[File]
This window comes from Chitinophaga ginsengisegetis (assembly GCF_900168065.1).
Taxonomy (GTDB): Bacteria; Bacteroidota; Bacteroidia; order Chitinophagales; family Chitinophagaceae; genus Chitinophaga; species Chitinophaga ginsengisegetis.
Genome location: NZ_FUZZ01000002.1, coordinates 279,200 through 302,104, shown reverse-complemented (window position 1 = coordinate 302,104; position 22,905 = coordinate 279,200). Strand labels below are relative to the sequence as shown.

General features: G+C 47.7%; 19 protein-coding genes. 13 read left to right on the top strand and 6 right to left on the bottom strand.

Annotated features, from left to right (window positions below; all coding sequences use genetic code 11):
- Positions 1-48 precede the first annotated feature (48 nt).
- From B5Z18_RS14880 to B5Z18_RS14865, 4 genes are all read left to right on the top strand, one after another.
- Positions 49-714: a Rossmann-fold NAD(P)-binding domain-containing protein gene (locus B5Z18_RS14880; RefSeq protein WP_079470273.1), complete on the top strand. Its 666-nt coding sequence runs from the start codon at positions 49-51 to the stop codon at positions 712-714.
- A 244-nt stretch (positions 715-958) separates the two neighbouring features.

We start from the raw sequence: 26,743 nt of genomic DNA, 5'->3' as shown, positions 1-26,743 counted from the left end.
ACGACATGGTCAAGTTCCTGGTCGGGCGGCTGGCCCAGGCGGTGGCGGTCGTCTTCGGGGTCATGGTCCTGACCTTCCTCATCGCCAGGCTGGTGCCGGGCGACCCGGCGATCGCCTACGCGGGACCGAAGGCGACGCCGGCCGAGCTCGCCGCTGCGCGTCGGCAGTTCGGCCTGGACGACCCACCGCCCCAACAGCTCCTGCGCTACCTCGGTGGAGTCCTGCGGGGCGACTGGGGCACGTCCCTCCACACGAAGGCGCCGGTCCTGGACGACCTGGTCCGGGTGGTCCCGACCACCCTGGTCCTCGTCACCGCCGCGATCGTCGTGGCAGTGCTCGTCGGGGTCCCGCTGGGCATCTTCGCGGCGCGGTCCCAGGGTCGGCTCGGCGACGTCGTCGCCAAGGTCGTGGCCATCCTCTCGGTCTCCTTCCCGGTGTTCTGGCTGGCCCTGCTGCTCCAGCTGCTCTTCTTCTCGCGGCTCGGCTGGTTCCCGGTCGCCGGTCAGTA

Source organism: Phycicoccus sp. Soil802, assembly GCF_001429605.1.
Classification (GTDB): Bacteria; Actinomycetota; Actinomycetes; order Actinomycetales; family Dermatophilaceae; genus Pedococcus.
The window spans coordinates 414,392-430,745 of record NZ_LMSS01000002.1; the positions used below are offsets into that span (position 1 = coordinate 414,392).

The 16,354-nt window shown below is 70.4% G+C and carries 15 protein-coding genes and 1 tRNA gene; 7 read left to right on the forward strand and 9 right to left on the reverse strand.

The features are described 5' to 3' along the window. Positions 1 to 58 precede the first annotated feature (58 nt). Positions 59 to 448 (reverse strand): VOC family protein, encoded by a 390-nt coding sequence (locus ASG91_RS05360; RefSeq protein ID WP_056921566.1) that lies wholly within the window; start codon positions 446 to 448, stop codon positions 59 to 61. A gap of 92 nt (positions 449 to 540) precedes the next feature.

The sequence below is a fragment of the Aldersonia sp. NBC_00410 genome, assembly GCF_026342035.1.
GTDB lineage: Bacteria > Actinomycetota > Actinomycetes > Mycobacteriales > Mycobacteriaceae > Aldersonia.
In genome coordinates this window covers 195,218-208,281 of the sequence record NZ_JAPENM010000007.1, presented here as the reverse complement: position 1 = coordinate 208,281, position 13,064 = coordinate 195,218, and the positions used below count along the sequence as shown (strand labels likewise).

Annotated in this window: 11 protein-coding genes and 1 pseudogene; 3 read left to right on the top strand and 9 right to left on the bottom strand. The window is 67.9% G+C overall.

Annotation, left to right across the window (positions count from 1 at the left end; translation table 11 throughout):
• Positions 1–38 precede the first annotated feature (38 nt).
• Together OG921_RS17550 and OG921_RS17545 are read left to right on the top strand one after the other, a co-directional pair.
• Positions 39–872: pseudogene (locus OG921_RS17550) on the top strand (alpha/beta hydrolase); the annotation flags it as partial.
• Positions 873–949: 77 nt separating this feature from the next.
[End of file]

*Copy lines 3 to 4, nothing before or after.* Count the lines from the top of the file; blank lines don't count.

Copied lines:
Genome location: NZ_FUZZ01000002.1, coordinates 279,200 through 302,104, shown reverse-complemented (window position 1 = coordinate 302,104; position 22,905 = coordinate 279,200). Strand labels below are relative to the sequence as shown.

General features: G+C 47.7%; 19 protein-coding genes. 13 read left to right on the top strand and 6 right to left on the bottom strand.